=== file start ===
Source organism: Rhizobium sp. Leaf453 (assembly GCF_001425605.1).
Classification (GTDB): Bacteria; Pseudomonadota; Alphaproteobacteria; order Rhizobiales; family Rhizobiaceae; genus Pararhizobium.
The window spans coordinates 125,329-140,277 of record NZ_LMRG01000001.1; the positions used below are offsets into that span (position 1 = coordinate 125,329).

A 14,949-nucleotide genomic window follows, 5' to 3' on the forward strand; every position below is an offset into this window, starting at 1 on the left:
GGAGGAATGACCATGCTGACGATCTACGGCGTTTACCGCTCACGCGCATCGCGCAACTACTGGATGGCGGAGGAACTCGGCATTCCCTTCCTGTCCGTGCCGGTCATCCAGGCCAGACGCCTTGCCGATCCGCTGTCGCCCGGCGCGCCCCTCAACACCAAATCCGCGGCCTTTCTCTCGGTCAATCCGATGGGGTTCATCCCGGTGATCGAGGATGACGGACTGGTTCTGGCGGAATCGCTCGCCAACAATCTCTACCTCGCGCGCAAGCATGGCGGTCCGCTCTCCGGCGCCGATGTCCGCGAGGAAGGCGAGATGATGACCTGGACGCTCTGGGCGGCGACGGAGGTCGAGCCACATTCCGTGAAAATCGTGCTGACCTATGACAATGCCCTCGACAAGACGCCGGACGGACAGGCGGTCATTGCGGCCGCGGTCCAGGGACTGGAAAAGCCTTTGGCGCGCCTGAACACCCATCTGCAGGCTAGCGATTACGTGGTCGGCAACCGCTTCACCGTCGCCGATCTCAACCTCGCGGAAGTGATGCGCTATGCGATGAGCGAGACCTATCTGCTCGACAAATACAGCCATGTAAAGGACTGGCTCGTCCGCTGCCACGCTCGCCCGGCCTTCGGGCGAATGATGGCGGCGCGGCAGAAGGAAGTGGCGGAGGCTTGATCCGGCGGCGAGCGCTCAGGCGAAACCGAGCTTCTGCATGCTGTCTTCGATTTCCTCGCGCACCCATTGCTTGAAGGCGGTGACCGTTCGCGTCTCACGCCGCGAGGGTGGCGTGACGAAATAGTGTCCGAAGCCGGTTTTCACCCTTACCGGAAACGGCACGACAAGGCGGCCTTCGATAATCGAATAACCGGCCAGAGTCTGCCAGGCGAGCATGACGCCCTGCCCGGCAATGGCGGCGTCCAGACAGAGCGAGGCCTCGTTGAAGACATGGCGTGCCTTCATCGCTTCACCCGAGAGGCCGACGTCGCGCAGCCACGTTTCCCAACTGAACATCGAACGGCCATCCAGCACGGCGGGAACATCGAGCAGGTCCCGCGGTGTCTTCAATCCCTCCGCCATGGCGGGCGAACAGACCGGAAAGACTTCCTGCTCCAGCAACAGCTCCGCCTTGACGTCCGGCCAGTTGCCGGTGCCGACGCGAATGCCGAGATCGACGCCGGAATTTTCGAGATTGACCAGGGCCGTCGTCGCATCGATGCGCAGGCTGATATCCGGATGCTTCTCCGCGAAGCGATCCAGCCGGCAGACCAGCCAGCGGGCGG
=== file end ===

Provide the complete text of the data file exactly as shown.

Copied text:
Source organism: Rhizobium sp. Leaf453 (assembly GCF_001425605.1).
Classification (GTDB): Bacteria; Pseudomonadota; Alphaproteobacteria; order Rhizobiales; family Rhizobiaceae; genus Pararhizobium.
The window spans coordinates 125,329-140,277 of record NZ_LMRG01000001.1; the positions used below are offsets into that span (position 1 = coordinate 125,329).

A 14,949-nucleotide genomic window follows, 5' to 3' on the forward strand; every position below is an offset into this window, starting at 1 on the left:
GGAGGAATGACCATGCTGACGATCTACGGCGTTTACCGCTCACGCGCATCGCGCAACTACTGGATGGCGGAGGAACTCGGCATTCCCTTCCTGTCCGTGCCGGTCATCCAGGCCAGACGCCTTGCCGATCCGCTGTCGCCCGGCGCGCCCCTCAACACCAAATCCGCGGCCTTTCTCTCGGTCAATCCGATGGGGTTCATCCCGGTGATCGAGGATGACGGACTGGTTCTGGCGGAATCGCTCGCCAACAATCTCTACCTCGCGCGCAAGCATGGCGGTCCGCTCTCCGGCGCCGATGTCCGCGAGGAAGGCGAGATGATGACCTGGACGCTCTGGGCGGCGACGGAGGTCGAGCCACATTCCGTGAAAATCGTGCTGACCTATGACAATGCCCTCGACAAGACGCCGGACGGACAGGCGGTCATTGCGGCCGCGGTCCAGGGACTGGAAAAGCCTTTGGCGCGCCTGAACACCCATCTGCAGGCTAGCGATTACGTGGTCGGCAACCGCTTCACCGTCGCCGATCTCAACCTCGCGGAAGTGATGCGCTATGCGATGAGCGAGACCTATCTGCTCGACAAATACAGCCATGTAAAGGACTGGCTCGTCCGCTGCCACGCTCGCCCGGCCTTCGGGCGAATGATGGCGGCGCGGCAGAAGGAAGTGGCGGAGGCTTGATCCGGCGGCGAGCGCTCAGGCGAAACCGAGCTTCTGCATGCTGTCTTCGATTTCCTCGCGCACCCATTGCTTGAAGGCGGTGACCGTTCGCGTCTCACGCCGCGAGGGTGGCGTGACGAAATAGTGTCCGAAGCCGGTTTTCACCCTTACCGGAAACGGCACGACAAGGCGGCCTTCGATAATCGAATAACCGGCCAGAGTCTGCCAGGCGAGCATGACGCCCTGCCCGGCAATGGCGGCGTCCAGACAGAGCGAGGCCTCGTTGAAGACATGGCGTGCCTTCATCGCTTCACCCGAGAGGCCGACGTCGCGCAGCCACGTTTCCCAACTGAACATCGAACGGCCATCCAGCACGGCGGGAACATCGAGCAGGTCCCGCGGTGTCTTCAATCCCTCCGCCATGGCGGGCGAACAGACCGGAAAGACTTCCTGCTCCAGCAACAGCTCCGCCTTGACGTCCGGCCAGTTGCCGGTGCCGACGCGAATGCCGAGATCGACGCCGGAATTTTCGAGATTGACCAGGGCCGTCGTCGCATCGATGCGCAGGCTGATATCCGGATGCTTCTCCGCGAAGCGATCCAGCCGGCAGACCAGCCAGCGGGCGG